If the second player calls three more or three less than the first call, he gives the third player too much valuable information. Example: The first player calls “Six.” If the second player calls “Nine,” he is telling the third player that he holds three; if he calls “Three,” the third player can assume he holds none. Whenever the second player makes a lower call than the first player, the third player can assume the second is holding either zero or one. If the second player calls two or three more than the first player, the third player can assume that the second holds three.
To summarize: When three experts are playing” the first caller has a 25 percent chance of winning the hand, the second has a 25 percent chance, and the third and last has a 331/3 percent chance. The remaining 16 2/3 percent chance is the percentage and chances in favor of a no-game result.
Four, Five, Six, or More Players
When there are four or more players, the last caller’s advantage is diminished somewhat because the more players there are, the greater are the chances that the number the last player wants to call has already been called. Often the next nearest number above or below has also been called. All the last player can do in this case is to call the closest number that has not yet been called.
The best strategy in a game with four or more players is to play the averages. Assume that the average number held by each player is one and one-half matches. Example: In a five-handed game in which you call first, you guess that each of the other four players holds one and one-half matches, a total of six. Add the number you hold to this six-count, and call the total. If you hold none, you call “Six,” Holding one, you call “Seven.” Holding two, you call “Eight.” Holding three, you call “Nine.”
If you have an odd number or opponents and assume that each holds an average of one and one-half matches, your total will contain a fraction of one-half matches, and your total will contain the fraction of one-half. Example: When there are five opponents, you arrive at a total of seven and one-half. Add or subtract one-half for a total of either seven or eights. Then add the number of matches you hold.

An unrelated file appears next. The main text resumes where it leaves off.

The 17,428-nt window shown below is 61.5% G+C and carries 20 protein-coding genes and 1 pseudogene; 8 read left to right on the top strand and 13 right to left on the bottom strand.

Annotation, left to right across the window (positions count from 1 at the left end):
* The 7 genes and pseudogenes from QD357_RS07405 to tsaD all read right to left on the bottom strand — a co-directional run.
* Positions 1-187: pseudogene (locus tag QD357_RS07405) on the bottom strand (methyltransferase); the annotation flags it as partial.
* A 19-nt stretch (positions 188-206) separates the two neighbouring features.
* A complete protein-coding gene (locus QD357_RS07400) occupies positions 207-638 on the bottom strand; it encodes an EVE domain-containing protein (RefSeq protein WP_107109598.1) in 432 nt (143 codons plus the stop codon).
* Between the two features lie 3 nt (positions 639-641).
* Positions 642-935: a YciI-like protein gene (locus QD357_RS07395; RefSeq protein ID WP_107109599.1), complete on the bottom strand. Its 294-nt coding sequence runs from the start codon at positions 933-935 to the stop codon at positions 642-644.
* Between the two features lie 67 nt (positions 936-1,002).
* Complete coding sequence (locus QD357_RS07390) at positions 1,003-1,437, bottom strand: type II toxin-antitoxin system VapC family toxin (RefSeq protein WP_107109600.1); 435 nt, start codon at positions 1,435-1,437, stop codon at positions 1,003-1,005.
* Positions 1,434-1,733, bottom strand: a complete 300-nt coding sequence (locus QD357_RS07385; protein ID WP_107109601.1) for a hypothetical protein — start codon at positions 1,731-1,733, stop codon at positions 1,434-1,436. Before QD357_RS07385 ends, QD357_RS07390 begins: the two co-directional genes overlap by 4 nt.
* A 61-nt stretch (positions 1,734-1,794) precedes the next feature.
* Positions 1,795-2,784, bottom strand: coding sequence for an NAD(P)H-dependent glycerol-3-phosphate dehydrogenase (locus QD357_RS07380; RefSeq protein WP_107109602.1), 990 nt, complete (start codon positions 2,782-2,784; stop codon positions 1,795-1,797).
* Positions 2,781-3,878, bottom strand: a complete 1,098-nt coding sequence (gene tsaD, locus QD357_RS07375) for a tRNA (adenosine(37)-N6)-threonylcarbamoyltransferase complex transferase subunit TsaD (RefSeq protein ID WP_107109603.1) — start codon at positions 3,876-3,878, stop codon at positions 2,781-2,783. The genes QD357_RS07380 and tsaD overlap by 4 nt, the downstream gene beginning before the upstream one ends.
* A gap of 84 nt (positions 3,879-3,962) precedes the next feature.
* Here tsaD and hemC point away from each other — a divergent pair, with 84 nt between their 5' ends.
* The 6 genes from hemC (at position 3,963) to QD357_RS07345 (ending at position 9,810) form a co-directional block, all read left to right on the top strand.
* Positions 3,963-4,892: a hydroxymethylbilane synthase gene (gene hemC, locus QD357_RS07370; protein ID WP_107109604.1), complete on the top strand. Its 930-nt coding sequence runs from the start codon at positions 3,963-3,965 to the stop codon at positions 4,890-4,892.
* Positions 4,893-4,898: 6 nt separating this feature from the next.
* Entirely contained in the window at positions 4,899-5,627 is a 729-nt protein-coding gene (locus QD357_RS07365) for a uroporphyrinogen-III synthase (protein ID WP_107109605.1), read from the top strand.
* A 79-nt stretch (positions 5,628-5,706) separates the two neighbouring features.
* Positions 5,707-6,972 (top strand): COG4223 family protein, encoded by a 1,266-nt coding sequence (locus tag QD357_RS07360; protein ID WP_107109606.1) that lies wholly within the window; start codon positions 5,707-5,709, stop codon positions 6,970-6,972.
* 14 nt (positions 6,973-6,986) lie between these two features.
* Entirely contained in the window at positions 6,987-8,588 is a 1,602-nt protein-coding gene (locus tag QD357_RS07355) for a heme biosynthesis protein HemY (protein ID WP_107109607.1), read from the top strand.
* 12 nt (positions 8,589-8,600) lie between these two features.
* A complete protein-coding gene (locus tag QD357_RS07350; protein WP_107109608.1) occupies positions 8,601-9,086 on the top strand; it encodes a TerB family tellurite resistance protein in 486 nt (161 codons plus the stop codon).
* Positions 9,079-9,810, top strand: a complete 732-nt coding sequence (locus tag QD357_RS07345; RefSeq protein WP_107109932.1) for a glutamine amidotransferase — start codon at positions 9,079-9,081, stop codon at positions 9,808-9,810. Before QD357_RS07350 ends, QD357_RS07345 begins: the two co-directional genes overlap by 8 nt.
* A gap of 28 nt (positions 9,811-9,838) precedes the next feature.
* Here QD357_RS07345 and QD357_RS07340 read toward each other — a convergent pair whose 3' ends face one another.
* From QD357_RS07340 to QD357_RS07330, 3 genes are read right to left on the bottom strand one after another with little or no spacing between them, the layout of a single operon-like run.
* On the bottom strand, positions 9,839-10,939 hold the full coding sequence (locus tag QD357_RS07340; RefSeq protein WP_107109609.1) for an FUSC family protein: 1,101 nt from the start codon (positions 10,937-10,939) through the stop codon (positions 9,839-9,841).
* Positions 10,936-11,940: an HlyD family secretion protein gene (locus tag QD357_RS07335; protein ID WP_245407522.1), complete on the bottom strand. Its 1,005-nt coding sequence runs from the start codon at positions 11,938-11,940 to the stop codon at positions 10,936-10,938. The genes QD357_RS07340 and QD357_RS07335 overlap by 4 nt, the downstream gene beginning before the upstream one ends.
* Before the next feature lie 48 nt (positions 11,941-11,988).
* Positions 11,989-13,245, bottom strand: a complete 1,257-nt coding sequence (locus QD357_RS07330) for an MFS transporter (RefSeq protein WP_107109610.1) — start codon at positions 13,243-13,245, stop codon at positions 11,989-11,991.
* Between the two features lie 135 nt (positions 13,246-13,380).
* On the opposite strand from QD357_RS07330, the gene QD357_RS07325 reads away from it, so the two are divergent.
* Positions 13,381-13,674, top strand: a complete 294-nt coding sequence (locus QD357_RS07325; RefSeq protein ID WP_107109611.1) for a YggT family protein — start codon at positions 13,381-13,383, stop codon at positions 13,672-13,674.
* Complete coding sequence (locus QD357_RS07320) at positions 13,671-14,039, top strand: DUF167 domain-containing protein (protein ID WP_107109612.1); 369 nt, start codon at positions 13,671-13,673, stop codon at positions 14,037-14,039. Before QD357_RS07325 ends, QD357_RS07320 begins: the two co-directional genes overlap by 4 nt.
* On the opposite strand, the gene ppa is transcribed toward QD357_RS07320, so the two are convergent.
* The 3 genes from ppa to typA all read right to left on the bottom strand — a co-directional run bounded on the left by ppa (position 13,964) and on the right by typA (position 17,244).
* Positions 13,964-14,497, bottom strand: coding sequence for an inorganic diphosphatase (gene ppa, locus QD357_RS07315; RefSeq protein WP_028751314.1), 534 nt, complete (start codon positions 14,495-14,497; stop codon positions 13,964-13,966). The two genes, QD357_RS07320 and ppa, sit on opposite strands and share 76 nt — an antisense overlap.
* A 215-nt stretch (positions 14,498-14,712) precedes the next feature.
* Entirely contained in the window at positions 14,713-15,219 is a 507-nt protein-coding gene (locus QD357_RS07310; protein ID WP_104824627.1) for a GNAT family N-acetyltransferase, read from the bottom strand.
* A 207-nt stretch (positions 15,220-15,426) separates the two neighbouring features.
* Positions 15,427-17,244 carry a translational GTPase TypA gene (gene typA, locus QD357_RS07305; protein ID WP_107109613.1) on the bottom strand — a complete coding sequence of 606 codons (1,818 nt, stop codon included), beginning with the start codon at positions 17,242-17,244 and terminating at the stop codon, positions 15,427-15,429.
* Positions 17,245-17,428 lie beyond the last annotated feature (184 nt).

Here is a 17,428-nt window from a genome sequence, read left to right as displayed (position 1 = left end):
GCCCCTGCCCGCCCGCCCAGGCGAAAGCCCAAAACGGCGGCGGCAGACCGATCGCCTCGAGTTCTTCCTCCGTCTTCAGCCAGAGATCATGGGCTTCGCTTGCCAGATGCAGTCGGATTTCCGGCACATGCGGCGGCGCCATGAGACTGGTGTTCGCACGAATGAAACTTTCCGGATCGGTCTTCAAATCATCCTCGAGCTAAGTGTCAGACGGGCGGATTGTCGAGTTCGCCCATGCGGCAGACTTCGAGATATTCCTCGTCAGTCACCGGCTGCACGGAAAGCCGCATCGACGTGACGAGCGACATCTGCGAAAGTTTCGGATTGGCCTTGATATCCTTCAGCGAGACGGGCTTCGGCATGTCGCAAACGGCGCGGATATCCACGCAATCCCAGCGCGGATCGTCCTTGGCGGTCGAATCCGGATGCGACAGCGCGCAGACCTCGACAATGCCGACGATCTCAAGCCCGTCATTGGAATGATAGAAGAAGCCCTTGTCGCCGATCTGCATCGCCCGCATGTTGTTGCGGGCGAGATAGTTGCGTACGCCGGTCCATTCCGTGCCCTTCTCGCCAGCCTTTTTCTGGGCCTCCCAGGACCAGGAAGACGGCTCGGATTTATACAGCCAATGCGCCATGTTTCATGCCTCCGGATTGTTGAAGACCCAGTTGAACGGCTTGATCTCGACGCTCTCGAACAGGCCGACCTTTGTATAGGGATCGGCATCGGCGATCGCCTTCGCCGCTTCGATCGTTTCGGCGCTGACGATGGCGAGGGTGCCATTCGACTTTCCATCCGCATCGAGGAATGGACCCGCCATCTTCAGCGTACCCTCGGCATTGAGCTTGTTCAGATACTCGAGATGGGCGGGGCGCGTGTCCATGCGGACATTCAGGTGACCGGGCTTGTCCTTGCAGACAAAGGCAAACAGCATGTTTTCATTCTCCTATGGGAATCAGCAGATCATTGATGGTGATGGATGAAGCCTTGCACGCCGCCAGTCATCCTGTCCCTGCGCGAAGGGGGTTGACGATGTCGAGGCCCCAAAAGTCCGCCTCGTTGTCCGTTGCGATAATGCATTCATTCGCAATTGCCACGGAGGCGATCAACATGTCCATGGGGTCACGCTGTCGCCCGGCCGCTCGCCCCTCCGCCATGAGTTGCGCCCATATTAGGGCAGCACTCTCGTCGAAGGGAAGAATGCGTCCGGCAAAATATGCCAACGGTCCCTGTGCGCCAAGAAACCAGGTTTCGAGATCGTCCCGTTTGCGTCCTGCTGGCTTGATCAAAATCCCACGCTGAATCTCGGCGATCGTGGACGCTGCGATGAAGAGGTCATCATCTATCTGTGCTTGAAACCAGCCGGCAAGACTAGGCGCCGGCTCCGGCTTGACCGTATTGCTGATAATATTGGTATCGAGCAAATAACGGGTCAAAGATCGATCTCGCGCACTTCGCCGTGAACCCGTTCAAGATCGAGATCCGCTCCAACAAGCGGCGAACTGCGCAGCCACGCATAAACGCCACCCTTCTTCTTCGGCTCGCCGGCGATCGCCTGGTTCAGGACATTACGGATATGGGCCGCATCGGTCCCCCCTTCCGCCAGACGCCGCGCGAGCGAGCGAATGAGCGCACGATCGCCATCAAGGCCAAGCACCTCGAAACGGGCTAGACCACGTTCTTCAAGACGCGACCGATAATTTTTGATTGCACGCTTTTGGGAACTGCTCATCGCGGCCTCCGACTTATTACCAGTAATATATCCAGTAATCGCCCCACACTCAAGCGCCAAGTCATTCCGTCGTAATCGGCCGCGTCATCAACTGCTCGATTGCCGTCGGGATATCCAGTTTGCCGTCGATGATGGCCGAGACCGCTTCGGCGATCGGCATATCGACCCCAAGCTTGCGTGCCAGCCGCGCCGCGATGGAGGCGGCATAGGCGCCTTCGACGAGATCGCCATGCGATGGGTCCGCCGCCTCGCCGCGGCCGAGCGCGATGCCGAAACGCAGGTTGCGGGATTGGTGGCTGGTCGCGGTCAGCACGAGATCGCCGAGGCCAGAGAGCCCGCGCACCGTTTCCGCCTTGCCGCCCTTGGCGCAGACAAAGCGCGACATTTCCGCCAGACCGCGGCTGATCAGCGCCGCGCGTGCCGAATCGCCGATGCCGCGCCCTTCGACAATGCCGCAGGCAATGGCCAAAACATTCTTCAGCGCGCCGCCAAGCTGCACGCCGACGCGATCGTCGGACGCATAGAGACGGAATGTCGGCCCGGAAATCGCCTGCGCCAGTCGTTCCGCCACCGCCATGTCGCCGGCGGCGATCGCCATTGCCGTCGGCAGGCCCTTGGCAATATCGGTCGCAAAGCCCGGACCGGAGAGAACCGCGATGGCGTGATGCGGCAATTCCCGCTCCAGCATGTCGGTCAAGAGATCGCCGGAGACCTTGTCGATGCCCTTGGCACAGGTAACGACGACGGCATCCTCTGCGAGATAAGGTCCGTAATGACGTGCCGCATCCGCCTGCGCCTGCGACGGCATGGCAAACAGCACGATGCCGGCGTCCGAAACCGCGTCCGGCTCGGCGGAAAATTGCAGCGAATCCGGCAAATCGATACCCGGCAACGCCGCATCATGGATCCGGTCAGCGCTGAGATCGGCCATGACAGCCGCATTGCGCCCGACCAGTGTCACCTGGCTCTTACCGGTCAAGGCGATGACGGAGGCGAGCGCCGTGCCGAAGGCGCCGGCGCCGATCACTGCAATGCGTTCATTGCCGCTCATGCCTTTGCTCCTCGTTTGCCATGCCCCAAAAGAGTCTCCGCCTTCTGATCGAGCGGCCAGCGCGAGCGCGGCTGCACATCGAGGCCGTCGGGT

In a five-or-more-handed game, if the calls made by the preceding players add to a total considerably above or below the total obtained by allowing them each an average of one and one-half matches, the remaining players or player should increase or decrease the one-and-one-half match average to conform to the information he has gathered from the preceding calls.
The Numbers Game
Although playing the Numbers is more of a lottery than a guessing game, I can’t resist the temptation to get it in print since it’s the most popular illegal form of lottery betting in the United States. My own sample findings of what makes the Numbers so attractive to players show that:
1) players are natural suckers for big odds, the-500-for-1 Numbers odds are tempting to most players;
2) players can select their own numbers and bet their money on their favorite lucky numbers (and what person doesn’t have at least one lucky number?
3) you can make small bets: 25 cents, 50 cents, and sometimes even pennies. In addition, the action is daily, and the players get the Numbers result the same night from the racing section of most metropolitan newspapers.
All of these factors combined make them feel that the Numbers game is honest. Playing the Numbers was once referred to as a poor person’s way of expressing his or her gambling instinct since its participants used to bet pennies on the illusive three digits. Things are different today of the millions who play the Numbers, it is doubtful if one out of a hundred wagers is less than 25 cents on a number.
The daily average bet on the Numbers for players living in metropolitan areas of the United States ranges from $1 to $2. Many players, however, bet $10 to $20 or more on a single three-digit number; and a few high-rollers think nothing of betting $100 or more on a “hot number,” especially one they dreamed of the night before.
Most people today wouldn’t bet money on a fortune teller’s prediction based on a layout of cards, on tea leaves, or on the juggling of some astrological figures; but most Numbers players believe that the sight or mention of any three-digit number is a psychic sign and that some supernatural force has brought it to their attention, Millions of dollars are bet by Numbers players every day on what they consider to be their lucky number for the day: their street address, the last three digits of their birth year, the sales total of a purchase, or the license number of a passing car.
The favorite reading matters to millions of players is:
1) the newspapers that report the winning numbers,
2) dream books and numerology pamphlets that give interpretations of dreams, daily happenings, birthdays, and so on, in terms of three-digit numbers, Know Your Dream, Lucky Star, King Tut, and Gypsy Queen are among the best sellers in New York City.